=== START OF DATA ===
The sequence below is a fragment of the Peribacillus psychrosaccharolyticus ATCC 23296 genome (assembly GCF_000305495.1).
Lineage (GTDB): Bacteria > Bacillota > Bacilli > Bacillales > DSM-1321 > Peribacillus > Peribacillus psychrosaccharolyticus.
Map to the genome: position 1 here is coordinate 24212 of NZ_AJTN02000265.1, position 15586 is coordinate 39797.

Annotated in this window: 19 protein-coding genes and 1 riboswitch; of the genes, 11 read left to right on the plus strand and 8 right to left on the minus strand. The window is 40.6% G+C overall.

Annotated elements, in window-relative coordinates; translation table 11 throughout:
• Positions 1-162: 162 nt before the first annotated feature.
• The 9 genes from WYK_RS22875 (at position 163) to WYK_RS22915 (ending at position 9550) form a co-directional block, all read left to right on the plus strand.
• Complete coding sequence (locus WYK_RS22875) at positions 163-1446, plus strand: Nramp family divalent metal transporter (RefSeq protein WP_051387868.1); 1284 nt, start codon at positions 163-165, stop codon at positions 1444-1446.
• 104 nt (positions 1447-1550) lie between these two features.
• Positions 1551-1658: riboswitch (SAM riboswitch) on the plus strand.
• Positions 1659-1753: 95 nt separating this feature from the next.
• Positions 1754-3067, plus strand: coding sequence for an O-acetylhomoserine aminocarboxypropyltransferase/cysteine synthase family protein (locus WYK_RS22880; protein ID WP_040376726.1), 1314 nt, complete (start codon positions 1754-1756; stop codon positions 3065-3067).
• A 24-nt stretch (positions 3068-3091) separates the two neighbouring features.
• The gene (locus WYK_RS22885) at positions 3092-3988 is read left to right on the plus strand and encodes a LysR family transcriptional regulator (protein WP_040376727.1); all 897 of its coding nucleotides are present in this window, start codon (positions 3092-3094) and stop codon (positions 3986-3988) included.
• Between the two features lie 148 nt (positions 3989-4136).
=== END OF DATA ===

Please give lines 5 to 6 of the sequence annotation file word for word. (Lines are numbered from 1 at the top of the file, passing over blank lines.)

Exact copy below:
Annotated elements, in window-relative coordinates; translation table 11 throughout:
• Positions 1-162: 162 nt before the first annotated feature.